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sbentrup
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vCPU vs Core?

Are there any performance differences between a  2 vCPU allocation and a 1 vCPU 2-core allocation?  Is it purely a guest-licensing trick, or are there any real performance impacts (positive or negative?)

I asked an internal discussion group, and the only positive discussion point was that when you set up multiple vCPU - by default it does (or at least used to) allocate a pcore from different pCPU and there was an advanced option to change this.   a vCore may allocate multiple cores from the same pCPU instead.

Anyhow - some clarity around this would be appreciated.

Thanks!

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Virtualinfra
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This really a good discussion.

I just figured out few things with this KB and with CPU scheduler with vmware document..

http://kb.vmware.com/selfservice/microsites/search.do?language=en_US&cmd=displayKC&externalId=101018...

As per CPU proccessing with VMware.

1vCPU is mapped to 1 physical core ( not to physical cpu (socket)).

lets come to our discussion what happen when you increase the cores for virtual machine for example you have 1vCPU socket and increased the cores to 2. ESXi still see it as 2 individual vCPU and its  mapped to 2 physical CPU cores.Virtual machine see it a 1CPU with 2 cores(i.e is dual core). refer below screen shot with 1 virtual CPU socket and changing the core to 2 and finally it shows as 2vCPU's in summary tab.

So from ESX side the vCPU scheduling doesnt make difference if there is 2 individual vCPU socket or 1 vCPU socket with 2 vCore.. esxi see's it as 2vCPU and does the scheduling.. vmkernel does the scheduling in a much better way to give the good performance to the virtual machine.

Hope this clarifies..

Award points by clicking the below tab if the answer is helpful or correct Smiley Happy

Thanks & Regards Dharshan S VCP 4.0,VTSP 5.0, VCP 5.0

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VMmatty
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I don't believe there is an specific performance advantage over 2 vCPUs vs 1 vCPU with 2 vCores.  The biggest reason why folks would use this for CPU based licensing schemes like you mentioned.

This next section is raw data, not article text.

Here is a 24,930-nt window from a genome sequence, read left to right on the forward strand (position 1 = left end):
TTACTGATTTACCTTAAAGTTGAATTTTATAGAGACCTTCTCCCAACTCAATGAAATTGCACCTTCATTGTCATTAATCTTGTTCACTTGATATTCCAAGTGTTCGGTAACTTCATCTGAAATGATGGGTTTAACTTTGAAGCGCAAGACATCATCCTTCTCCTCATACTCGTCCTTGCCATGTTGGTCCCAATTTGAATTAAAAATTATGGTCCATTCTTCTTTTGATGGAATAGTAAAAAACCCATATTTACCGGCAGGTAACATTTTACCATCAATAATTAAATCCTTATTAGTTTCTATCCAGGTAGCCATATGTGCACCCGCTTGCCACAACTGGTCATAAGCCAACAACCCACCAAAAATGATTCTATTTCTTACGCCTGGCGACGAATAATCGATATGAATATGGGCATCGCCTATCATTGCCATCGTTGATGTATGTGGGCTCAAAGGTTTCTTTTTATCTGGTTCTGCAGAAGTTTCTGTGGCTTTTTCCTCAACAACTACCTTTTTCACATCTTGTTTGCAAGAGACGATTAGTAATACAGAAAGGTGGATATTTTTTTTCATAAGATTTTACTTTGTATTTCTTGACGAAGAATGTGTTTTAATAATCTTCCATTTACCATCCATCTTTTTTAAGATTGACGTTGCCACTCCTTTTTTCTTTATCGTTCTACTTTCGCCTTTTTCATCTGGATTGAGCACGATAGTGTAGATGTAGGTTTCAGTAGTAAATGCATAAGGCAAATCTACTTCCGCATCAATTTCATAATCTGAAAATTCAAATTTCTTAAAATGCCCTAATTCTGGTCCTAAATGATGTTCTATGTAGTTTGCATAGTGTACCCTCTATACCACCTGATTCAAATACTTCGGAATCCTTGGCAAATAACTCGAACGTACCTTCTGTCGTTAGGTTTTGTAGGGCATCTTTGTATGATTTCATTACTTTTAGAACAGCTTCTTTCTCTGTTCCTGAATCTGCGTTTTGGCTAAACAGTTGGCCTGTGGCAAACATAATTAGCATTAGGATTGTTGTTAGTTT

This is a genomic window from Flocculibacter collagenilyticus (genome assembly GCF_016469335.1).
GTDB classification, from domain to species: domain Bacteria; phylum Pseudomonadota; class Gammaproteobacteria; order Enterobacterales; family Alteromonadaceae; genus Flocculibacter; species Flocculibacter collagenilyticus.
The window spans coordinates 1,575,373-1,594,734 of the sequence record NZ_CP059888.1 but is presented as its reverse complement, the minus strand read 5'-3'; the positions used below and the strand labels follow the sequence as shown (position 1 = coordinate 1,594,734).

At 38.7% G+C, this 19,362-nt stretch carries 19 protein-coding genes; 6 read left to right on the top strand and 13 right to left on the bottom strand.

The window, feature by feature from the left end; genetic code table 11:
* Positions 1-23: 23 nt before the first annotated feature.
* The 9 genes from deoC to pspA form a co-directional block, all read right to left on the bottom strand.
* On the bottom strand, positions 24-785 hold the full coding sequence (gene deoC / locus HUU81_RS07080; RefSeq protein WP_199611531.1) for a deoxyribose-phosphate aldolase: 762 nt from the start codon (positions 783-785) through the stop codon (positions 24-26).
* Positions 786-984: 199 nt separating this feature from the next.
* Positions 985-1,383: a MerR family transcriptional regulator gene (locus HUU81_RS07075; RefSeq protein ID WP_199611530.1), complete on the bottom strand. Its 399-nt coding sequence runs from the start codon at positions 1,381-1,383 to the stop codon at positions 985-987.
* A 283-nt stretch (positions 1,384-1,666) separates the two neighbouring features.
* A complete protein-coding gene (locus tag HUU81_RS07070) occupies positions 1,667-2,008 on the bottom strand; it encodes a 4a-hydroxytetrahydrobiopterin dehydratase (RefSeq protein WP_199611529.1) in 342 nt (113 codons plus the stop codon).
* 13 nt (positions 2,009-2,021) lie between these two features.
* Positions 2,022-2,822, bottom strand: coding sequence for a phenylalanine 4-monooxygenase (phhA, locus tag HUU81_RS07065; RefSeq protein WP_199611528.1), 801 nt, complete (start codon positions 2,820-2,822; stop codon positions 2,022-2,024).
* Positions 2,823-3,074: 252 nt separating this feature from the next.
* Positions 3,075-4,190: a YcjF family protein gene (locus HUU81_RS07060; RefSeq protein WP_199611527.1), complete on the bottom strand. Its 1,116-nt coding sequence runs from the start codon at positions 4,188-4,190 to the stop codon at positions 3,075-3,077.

The other reason may be if organizations wanted to take advantage of vNUMA.  By default, vNUMA is enabled if you have 8 vCPUs or more but it can be enabled manually for smaller configurations.

For more info on vNUMA there are a number of great whitepapers that discuss it.

vSphere 5 Resource Management Guide:  http://pubs.vmware.com/vsphere-50/topic/com.vmware.ICbase/PDF/vsphere-esxi-vcenter-server-50-resourc...

Performance Best Practices for vSphere 5:  http://www.vmware.com/pdf/Perf_Best_Practices_vSphere5.0.pdf

Matt

http://www.thelowercasew.com

Matt | http://www.thelowercasew.com | @mattliebowitz
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Virtualinfra
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Commander
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This really a good discussion.

I just figured out few things with this KB and with CPU scheduler with vmware document..

http://kb.vmware.com/selfservice/microsites/search.do?language=en_US&cmd=displayKC&externalId=101018...

As per CPU proccessing with VMware.

1vCPU is mapped to 1 physical core ( not to physical cpu (socket)).

lets come to our discussion what happen when you increase the cores for virtual machine for example you have 1vCPU socket and increased the cores to 2. ESXi still see it as 2 individual vCPU and its  mapped to 2 physical CPU cores.Virtual machine see it a 1CPU with 2 cores(i.e is dual core). refer below screen shot with 1 virtual CPU socket and changing the core to 2 and finally it shows as 2vCPU's in summary tab.

So from ESX side the vCPU scheduling doesnt make difference if there is 2 individual vCPU socket or 1 vCPU socket with 2 vCore.. esxi see's it as 2vCPU and does the scheduling.. vmkernel does the scheduling in a much better way to give the good performance to the virtual machine.

Hope this clarifies..

Award points by clicking the below tab if the answer is helpful or correct Smiley Happy

Thanks & Regards Dharshan S VCP 4.0,VTSP 5.0, VCP 5.0
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